By Fiona Grahame
Harry Sultan was born in Hull on the 21st of February 1893 into a hard working family. His father, Solomon Sultan was a labourer, a job Harry was also to do for a time.
I don’t have a photo of Harry but I am researching his life as part of a collaborative project with the Orkney artist Martin Laird where we tell his story and of his HMS Pheasant shipmates.
HMS Pheasant an M-Class Destroyer struck a German laid mine on 1st of March 1917 off Rora Head, Hoy. There were no survivors.
Like all the men on HMS Pheasant, Harry’s life and that of his family is fascinating.
Harry’s paternal grandparents were migrants. His grandfather, Israel Sultan and his grandmother Mary were from Eastern Europe. Jews came to the UK in the later half of the 19th Century driven from their homelands by poverty and antisemitism. After the assassination of the Russian Tsar Alexander II in 1881 the number of Jews fleeing persecution increased.
I don’t know why Israel and Mary left their homeland to travel to the UK but they settled, had a large family and were very much part of the community. Israel was a tailor in both Hull and London. These two places were where many Jews fleeing persecution set up homes.
For women in the late 19th and early 20th C life was even harsher as pregnancy and having children brought its complications. Harry’s mother, Mary Jane had a least 11 children with 5 of them not surviving infancy. The grief of a mother losing a child is not lessened because it happened in the 19thC. I cannot possibly imagine how that must have affected her.
Harry joined the Royal Navy in 1910. This was not an unusual occupation for him living in Hull where seafaring was the choice of many. He already had an uncle in the merchant navy. Harry signed on for the standard 12 years. He was just over 17 years of age.
As I mentioned at the start of this article I do not (yet) have a photo of Harry but I try and picture him from the small details I do have. He was 5 ft 5 with dark brown hair and on his arms he sported two tattoos: a pierced heart and an anchor.
Harry was a good seaman and proceeded from Boy through Ordinary Seaman, Able Seaman to Leading Seaman in 6 years.
Britain declared war on Germany on 4th of August 1914 and Harry was pitched into many theatres of action. One of the earliest he took part in took place on 28th of August 1914 at Heligo Bight. By the end of this battle 3 German light cruisers were sunk, 1,200 German officers and men killed or captured. There were 35 British seaman killed with 40 wounded.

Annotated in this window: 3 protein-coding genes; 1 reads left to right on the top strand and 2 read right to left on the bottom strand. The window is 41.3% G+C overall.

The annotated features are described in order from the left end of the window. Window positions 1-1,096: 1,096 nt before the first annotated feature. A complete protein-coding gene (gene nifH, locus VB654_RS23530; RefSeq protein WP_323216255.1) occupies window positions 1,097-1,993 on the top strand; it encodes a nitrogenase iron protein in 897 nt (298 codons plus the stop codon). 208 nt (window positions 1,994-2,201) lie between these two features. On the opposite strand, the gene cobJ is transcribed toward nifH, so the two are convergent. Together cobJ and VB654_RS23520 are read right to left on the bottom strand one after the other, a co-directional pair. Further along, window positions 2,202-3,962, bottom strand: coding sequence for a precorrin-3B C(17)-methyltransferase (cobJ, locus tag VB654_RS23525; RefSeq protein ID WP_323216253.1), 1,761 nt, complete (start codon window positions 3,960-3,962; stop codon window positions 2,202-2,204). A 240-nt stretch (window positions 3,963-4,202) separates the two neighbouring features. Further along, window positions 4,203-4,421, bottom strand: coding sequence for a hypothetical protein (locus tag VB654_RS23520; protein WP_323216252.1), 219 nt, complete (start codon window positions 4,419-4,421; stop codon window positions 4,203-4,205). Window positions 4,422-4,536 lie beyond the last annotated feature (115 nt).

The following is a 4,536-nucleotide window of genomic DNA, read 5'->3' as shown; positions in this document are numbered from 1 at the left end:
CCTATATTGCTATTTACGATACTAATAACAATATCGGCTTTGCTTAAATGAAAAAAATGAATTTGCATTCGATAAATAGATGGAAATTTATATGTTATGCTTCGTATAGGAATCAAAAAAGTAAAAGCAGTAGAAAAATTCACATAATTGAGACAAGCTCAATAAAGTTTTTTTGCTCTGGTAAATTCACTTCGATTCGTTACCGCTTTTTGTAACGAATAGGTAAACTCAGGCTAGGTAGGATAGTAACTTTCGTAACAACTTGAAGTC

Harry was also serving on board HMS Defender at the Battle of Jutland which raged from 31st May – 1st June 1916. A shell went through the side of Defender but failed to explode. The shell knocked out the boiler room. What happened next was described by the author Rudyard Kipling in Sea Warfare ‘Towing Under Difficulties.’
Also serving on HMS Defender at this time were Able Seaman John Hamilton from Cork, Able Seaman Joseph Randall from Bath, Leading Seaman Cyril Grebbell from Devonport and Able Seaman Tom Howarth from Burnley .
They were all to lose their lives with Harry on HMS Pheasant.
Harry was 24 when he was killed. His family inserted memorial notices of their much loved brother and son for decades after his death.
Martin Laird and myself feel the stories of these men should be told to remember them as the men they were – not as a casualty number. We have launched a crowdfund so the we can mount a quality exhibition telling the lives of the men of HMS Pheasant. Click on this link to access the Crowdfund: HMS Pheasant 1917
The pull up banners will be available for other groups and organisations to use. Our exhibition HMS Pheasant 1917 starts on Saturday 30th of November as part of St Andrew’s Fair Day.
I will also be giving a talk in the MacGillivray Room at the Orkney Library and Archives on Saturday 23rd of November from 2.30 to 3.30pm. All are welcome and I hope you can join me.
Click on this link to access the Facebook page: HMS Pheasant 1917
Here is a wee video explaining what we are doing and why